Addictions in the COVID-19 era: Current evidence, future perspectives a comprehensive review

Jasmina Mallet, Caroline Dubertret, Yann Le Strat

Research output: Contribution to journalArticlepeer-review

3 Scopus citations


© 2020 Elsevier Inc. Background: In the context of the COVID-19 worldwide pandemic, an up-to-date review of current challenges in addictions is necessary. While large scale disasters may have an impact on substance use and addictions, the use of some substances is also likely to modify the risk of COVID-19 infection or course. Many countries have imposed lockdowns. Whether this quarantine or the end of lockdown measures will have an impact on substance use is discussed. The aim of this review is to gather knowledge for clinicians and to guide public health policies during/after lockdown. Methods: PubMed was reviewed in August 6th (2020), to determine the current evidences and observations concerning the addictions and SARS-CoV2. We used all the names of the severe acute respiratory syndrome of coronavirus 2 (SARS-CoV2 previously 2019 nCoV), the name of the coronavirus disease 2019 (COVID-19), and common substances of abuse. For the physiopathological parts, searches were conducted using key words such as “infection” or “pneumonia”. For the lockdown effects, key words such as “quarantine”, “disaster” or “outbreak” were used. Results: Overall, pathophysiological data showed an increased risk of infections for individuals with Substance Use Disorders (SUD) and a possible protective role of nicotine. During lockdown, there is a substantial risk of increasing SUDs. Individuals with opioid use disorder are particularly at risk of relapse or of involuntary withdrawal. After lockdown, increase of use may be observed as far as years after. Individuals with addictions are at higher risk of multimorbidity and mortality during COVID outbreak. Conclusion: This review describes useful strategies in clinical practice, including a systematic assessment of addiction comorbidity during this almost worldwide lockdown/pandemic. This review also highlights important areas for future research.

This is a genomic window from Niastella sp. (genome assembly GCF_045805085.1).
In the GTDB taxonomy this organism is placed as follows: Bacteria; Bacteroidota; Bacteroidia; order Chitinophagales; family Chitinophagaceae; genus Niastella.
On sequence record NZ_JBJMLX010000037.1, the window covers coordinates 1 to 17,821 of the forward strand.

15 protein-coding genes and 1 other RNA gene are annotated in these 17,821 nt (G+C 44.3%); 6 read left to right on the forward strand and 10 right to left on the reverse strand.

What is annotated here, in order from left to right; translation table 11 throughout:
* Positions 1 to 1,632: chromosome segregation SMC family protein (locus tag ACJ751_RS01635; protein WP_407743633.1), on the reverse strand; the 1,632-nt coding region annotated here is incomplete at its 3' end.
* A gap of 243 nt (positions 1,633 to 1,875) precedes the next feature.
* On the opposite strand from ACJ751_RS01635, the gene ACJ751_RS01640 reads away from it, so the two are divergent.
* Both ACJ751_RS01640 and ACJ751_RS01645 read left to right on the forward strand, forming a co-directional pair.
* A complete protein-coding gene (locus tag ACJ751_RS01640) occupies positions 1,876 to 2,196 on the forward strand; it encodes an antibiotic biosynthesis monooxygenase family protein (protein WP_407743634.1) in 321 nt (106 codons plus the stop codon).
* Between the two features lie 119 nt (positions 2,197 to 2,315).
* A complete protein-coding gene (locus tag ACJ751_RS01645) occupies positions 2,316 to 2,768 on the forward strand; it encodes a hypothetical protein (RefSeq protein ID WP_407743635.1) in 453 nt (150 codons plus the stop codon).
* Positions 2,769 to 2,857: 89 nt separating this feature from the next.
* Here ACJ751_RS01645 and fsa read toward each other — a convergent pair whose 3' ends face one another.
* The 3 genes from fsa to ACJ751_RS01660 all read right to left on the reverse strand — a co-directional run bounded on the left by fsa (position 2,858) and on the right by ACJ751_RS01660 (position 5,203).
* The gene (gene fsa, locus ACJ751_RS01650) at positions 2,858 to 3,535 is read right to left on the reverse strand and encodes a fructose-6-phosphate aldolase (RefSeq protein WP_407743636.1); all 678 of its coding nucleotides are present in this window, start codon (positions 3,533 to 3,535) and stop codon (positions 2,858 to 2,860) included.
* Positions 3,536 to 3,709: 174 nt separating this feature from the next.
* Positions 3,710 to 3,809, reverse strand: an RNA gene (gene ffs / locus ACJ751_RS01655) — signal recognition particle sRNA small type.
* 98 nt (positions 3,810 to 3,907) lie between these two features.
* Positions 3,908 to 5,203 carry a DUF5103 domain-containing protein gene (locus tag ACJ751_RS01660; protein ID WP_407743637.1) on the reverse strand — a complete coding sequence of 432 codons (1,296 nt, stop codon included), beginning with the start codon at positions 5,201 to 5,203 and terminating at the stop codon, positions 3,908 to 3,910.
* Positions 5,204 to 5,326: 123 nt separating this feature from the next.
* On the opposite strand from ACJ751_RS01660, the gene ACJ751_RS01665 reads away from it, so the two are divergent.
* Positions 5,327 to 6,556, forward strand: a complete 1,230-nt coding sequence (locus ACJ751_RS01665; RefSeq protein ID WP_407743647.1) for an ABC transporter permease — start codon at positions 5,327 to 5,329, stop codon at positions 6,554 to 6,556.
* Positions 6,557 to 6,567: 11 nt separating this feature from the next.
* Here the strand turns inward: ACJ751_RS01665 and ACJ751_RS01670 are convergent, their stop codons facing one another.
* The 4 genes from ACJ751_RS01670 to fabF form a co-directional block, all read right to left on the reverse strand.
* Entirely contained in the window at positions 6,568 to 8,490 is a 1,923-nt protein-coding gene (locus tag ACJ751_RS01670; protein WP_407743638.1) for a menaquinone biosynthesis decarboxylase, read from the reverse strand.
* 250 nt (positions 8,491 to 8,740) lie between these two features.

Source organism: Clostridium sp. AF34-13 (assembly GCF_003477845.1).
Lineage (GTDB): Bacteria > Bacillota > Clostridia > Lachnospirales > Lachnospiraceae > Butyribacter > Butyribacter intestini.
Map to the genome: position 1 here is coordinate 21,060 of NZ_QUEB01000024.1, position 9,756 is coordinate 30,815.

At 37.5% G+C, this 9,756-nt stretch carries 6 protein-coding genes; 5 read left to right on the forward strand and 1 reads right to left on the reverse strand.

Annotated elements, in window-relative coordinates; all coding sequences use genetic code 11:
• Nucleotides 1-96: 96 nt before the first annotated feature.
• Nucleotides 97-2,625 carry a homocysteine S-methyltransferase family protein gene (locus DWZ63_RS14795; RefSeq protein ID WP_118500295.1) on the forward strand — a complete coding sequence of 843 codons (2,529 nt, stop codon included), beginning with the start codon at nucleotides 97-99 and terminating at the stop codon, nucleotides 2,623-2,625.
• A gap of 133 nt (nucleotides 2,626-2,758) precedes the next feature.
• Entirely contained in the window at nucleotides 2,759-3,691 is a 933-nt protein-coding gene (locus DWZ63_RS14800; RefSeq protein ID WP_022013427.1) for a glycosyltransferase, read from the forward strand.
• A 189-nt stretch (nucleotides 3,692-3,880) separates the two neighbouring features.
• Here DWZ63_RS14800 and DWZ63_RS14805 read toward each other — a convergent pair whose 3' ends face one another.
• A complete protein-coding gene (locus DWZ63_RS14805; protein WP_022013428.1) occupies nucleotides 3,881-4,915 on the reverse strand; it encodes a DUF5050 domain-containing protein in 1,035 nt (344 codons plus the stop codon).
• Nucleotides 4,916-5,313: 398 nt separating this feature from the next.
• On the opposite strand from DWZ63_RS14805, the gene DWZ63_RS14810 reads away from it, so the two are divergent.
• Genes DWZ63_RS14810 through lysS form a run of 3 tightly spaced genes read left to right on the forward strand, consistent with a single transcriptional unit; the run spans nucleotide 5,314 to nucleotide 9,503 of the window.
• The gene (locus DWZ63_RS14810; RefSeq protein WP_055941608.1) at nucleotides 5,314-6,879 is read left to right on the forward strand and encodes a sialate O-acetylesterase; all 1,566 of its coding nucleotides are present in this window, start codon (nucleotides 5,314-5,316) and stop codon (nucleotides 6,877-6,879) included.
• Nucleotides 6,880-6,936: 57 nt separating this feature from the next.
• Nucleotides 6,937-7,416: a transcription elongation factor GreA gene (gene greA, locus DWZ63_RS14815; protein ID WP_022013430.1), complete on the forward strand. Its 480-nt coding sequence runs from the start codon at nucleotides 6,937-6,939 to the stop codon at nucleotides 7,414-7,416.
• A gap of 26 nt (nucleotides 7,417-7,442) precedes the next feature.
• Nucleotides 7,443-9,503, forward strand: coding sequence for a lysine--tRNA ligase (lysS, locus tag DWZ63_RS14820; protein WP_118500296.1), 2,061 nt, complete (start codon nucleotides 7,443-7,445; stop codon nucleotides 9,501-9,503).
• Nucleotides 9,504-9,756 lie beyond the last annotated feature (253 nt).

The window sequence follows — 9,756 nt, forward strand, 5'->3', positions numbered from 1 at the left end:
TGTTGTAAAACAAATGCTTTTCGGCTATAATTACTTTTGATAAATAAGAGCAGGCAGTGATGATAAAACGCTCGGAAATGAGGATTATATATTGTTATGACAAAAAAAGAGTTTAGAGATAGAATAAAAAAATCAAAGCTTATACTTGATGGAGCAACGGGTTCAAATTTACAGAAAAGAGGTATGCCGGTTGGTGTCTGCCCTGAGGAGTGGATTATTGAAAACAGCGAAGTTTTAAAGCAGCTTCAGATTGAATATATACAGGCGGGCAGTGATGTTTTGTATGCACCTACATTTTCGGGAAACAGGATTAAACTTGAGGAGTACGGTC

Original languageEnglish
JournalProgress in Neuro-Psychopharmacology and Biological Psychiatry
StatePublished - 2 Mar 2021

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